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Suddenly green

suddenly green

Well that was fast.

Plenty of rain and several weeks of May-like temps have turned the switch on early, it seems.  We’re told to expect some cold nights and snow flurries before March is behind us but there’s really no stopping what’s going on out there in the woods and fields, ponds and streams, soil and sky.  It’s all awake now.

This verdant green pasture isn’t ready to graze, it’s mostly just a carpet of inch-high new clover leaves, but it sure looks yummy.  The promise of delicious meals to come, and sooner than last year, they were covered with snow at this time a year ago.  We normally don’t start rotating the cowherd through the pattern until late April; it’ll probably happen a couple of weeks earlier than that this time around.

Once again the sap run blew right past me, if it happened at all.  Buds on the maple trees mean sugaring season is over; oh well there’s always next year.  And the next.  It’s scramble time now, to stay ahead of the bunch grasses in the garden rows that didn’t get seeded to cover crops, get the mowers and trimmers ready for action, finish setting up paddocks for horse grazing, and on and on.

Ready, set, go!

Early March feeding hay still

Now that I don’t work at a “real” job and don’t have to show up to work at a prescribed time, these pesky seasonal time changes are not as much bother as they used to be.  The livestock wake up when the sky lightens and settle down for the night when dusk falls, no matter what time my wristwatch says it is.  Same goes for their eating habits, they are accustomed to a regular schedule and there’s no reason to shift it an hour one way or another just because the clocks changed.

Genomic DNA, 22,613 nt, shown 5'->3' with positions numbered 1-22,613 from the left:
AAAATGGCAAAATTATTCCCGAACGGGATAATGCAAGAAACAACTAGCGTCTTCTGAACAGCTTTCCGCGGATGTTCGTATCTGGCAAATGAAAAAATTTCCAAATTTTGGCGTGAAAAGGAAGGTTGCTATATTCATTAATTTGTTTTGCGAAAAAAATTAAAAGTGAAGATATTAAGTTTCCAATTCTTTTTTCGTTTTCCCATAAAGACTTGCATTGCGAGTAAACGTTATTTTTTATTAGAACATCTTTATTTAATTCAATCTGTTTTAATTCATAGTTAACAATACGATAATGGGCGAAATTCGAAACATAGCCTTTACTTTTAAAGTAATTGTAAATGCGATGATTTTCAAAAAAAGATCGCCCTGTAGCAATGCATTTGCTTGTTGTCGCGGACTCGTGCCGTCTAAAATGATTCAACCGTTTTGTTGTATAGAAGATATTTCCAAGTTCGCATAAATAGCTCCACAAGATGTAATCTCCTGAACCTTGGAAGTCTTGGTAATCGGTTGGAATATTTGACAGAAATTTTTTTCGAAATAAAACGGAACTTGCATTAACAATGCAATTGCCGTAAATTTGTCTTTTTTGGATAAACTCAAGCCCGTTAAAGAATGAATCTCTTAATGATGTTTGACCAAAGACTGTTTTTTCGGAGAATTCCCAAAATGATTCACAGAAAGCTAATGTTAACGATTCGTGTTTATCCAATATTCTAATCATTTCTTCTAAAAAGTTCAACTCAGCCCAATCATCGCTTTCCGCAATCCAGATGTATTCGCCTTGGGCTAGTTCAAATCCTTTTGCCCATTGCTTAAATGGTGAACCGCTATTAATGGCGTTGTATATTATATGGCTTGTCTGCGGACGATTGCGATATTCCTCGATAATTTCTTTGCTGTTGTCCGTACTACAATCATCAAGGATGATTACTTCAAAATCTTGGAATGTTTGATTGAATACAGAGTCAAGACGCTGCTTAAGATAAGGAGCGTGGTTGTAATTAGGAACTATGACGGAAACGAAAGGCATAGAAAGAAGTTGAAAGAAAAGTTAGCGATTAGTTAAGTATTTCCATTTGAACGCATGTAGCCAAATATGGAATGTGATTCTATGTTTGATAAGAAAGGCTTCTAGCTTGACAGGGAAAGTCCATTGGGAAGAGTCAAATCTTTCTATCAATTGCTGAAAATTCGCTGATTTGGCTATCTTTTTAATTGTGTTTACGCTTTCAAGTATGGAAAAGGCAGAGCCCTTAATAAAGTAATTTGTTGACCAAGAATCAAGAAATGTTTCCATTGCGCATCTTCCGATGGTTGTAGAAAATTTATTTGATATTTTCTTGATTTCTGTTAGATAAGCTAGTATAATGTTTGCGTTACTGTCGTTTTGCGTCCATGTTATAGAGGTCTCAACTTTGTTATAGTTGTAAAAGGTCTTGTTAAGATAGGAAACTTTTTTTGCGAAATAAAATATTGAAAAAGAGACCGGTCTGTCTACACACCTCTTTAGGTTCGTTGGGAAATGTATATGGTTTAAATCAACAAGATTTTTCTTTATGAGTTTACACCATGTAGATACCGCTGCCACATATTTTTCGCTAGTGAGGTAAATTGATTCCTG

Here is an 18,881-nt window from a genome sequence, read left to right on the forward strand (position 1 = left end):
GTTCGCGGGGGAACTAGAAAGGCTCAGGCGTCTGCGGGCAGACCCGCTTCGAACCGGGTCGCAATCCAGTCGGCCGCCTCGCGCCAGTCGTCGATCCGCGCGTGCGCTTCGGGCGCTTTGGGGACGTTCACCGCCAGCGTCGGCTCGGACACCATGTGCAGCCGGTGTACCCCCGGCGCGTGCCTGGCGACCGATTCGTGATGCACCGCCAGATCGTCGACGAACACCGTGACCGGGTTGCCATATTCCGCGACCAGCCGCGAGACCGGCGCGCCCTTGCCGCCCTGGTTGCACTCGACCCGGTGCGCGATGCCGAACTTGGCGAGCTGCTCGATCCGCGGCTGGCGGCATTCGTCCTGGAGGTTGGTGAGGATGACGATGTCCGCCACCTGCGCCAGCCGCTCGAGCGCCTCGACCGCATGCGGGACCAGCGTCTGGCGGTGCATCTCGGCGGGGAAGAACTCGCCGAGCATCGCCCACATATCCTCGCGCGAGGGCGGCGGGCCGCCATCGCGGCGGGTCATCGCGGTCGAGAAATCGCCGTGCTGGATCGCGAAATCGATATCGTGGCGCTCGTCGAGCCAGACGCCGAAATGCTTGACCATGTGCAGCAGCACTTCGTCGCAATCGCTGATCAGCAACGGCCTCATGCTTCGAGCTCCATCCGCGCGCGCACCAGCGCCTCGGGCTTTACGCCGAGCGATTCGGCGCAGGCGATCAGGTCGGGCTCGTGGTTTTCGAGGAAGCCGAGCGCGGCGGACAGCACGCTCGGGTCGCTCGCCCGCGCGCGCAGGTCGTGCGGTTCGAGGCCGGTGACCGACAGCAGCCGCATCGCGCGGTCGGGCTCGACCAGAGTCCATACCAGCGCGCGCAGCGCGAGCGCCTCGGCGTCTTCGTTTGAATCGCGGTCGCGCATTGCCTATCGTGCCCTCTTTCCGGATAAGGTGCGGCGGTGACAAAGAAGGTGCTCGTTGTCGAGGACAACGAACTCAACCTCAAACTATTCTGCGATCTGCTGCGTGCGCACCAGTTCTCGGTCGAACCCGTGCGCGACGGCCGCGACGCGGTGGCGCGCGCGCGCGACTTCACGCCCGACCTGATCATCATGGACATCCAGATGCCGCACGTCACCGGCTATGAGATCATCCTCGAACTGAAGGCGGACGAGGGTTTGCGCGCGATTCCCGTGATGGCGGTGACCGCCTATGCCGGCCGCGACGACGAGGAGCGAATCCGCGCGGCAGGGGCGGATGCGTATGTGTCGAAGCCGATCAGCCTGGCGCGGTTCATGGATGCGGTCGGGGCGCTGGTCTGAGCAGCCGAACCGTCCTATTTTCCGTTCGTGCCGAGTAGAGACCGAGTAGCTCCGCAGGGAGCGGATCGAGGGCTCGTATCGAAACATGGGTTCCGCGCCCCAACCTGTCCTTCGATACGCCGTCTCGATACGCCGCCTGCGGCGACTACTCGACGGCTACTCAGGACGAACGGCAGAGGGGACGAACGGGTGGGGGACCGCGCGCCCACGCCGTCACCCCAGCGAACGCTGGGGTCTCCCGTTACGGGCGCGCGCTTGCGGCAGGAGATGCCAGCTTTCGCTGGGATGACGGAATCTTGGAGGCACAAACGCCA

But the clocks have changed.  Which throws me off a little in my daily routine.  Instead of heading up the hill at 6:30 am this morning, for example, we went up at 7:30, according to the clocks.  Mid-day rounds usually happen at 1 pm, that’ll be 2 pm now.  Until I get used to the new time, I have to do a little clock math throughout the day just to keep on schedule.  So I leave my wristwatch on what I call “Cow Time” or, more accurately, Eastern Standard Cow Time, which gives me that nice solid reference for when the important stuff, like tossing hay to cows and horses, needs to happen around here.

In a week or so my brain will have adjusted, this little trick just gets me through until it does.

 

Winter’s end

Dragging West Pasture

I had hoped to be posting regularly by now but that habit is taking a little longer to reestablish, no surprise here.  I won’t give up though.  The truth is I’ve not yet built it into my routine; many things, much less enjoyable tasks, get done every week simply because I place them on the map of what I will do and remove any roadblocks to doing them.  And so it must be, will be, with blogging.

We are moving very quickly into Spring this year.  Seems like just last week I was bringing in firewood and starting to think about cutting more, now the stove stands cold in the sunny front room, although it may need to heat the house once or twice more before it’s all said and done.   There are cool mornings still expected.  But the daily dance with firewood is pretty much over for the season, and that’s a good thing.

Up on the hill, the pastures not used for winter feeding are greening, not really growing yet but the carpet of first clover leaves and grass tips starting to produce chlorophyll again make it look positively yummy.  It’ll be awhile before grazing season is officially open, at least on this farm – I let everything get pretty tall before starting the rotation, so the grazers tired of eating hay don’t get ahead of the growth curve.  So the cowherd is still in winter feeding mode, on small sections of pasture eating hay, moving toward the corral so the 2015 calves can be sorted out for their trailer ride to the vet, leaving a nice blanket of trampled hay and manure in their wake.